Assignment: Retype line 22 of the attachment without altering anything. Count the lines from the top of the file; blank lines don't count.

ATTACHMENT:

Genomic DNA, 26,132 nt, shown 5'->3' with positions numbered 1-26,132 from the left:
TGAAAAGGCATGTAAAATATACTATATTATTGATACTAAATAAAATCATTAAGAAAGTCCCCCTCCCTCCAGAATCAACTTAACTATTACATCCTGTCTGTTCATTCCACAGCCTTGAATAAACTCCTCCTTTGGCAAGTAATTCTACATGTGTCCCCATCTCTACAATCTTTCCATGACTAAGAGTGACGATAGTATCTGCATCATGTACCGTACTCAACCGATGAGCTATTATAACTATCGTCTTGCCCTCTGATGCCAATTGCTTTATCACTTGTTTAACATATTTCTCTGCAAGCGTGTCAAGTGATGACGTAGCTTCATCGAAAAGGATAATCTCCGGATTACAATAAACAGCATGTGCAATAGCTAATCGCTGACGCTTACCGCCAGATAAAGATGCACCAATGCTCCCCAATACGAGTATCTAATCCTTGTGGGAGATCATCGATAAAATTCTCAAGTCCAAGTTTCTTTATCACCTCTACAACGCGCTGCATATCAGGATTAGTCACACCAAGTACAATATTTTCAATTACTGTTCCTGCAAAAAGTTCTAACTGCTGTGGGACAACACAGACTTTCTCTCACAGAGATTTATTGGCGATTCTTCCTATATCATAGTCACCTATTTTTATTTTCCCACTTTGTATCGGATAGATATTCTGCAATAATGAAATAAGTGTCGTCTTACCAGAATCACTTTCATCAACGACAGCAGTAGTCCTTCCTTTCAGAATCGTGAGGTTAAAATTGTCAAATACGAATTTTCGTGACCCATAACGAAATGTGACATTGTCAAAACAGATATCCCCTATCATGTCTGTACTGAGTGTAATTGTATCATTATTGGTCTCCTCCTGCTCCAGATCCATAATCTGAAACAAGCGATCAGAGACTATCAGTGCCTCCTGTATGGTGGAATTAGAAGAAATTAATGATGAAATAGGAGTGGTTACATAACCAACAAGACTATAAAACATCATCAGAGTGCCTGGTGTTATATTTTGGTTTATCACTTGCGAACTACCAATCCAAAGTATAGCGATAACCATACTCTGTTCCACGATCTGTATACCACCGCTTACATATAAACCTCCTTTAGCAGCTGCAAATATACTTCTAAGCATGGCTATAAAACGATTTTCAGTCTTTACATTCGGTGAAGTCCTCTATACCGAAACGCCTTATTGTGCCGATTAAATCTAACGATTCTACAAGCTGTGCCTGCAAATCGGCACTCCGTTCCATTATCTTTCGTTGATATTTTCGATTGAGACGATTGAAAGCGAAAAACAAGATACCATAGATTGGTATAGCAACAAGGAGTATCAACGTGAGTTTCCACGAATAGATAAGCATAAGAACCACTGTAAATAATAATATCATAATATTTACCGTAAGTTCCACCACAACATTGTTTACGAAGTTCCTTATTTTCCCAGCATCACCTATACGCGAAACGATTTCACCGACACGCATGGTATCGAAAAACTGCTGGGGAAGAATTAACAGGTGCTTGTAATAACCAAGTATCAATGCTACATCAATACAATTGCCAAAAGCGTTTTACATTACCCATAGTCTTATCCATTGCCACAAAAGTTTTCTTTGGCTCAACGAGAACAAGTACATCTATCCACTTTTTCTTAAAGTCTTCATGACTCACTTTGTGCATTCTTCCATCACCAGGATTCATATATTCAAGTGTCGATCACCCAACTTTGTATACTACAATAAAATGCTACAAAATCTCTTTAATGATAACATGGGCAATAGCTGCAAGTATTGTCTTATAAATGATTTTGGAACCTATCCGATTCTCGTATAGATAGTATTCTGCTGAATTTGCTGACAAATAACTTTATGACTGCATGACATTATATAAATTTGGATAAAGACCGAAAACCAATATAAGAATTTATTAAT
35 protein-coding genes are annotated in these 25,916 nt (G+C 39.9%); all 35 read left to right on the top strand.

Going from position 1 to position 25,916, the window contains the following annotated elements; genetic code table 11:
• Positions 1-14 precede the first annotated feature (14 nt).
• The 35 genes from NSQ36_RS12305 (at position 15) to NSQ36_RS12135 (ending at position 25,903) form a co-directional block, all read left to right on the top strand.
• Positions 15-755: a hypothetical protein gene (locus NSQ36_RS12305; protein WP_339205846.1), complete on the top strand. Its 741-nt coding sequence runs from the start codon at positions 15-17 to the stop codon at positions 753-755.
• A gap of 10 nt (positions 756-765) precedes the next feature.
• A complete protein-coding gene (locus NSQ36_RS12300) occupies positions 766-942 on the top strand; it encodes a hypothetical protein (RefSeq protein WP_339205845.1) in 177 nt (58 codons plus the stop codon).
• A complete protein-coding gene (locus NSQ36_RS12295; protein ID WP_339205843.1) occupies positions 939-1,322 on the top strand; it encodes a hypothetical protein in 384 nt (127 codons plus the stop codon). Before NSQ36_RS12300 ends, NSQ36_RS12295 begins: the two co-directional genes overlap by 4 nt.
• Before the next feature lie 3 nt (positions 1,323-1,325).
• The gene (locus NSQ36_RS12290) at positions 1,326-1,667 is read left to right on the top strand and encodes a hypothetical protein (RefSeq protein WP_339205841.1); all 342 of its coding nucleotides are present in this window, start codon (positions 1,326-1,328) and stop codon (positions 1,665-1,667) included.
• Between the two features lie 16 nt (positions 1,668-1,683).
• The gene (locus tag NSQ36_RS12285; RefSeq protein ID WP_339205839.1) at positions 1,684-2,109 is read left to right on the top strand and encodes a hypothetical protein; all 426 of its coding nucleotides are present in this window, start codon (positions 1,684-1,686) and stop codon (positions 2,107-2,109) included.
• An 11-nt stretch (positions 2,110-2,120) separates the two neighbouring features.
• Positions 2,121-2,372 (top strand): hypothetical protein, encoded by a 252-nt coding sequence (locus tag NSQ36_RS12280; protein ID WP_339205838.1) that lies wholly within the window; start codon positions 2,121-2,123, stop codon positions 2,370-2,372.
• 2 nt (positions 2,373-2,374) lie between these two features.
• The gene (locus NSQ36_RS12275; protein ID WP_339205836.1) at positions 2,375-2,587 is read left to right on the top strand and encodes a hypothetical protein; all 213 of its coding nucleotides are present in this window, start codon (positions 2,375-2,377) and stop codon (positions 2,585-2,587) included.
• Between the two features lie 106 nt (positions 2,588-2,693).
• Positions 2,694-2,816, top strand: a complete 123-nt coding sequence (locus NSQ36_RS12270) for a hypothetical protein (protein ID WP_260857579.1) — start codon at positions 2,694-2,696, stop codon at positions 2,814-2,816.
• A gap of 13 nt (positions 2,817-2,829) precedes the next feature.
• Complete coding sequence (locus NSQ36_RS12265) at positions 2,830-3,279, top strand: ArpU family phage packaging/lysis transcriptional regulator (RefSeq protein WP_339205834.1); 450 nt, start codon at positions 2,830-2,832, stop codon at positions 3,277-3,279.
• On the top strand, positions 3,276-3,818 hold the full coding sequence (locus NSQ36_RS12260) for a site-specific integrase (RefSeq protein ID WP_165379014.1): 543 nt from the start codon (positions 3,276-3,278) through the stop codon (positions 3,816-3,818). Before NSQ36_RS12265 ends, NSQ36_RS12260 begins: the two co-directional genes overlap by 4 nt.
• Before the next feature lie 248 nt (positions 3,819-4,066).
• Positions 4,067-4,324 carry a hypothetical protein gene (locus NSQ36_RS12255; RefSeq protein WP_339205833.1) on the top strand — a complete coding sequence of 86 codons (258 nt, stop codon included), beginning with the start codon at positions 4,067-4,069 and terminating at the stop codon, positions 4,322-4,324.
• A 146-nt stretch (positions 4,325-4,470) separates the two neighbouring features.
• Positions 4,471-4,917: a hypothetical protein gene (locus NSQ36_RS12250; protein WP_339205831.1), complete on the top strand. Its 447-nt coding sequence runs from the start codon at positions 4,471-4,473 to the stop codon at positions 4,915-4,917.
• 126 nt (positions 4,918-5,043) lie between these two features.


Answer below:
• Complete coding sequence (locus NSQ36_RS12265) at positions 2,830-3,279, top strand: ArpU family phage packaging/lysis transcriptional regulator (RefSeq protein WP_339205834.1); 450 nt, start codon at positions 2,830-2,832, stop codon at positions 3,277-3,279.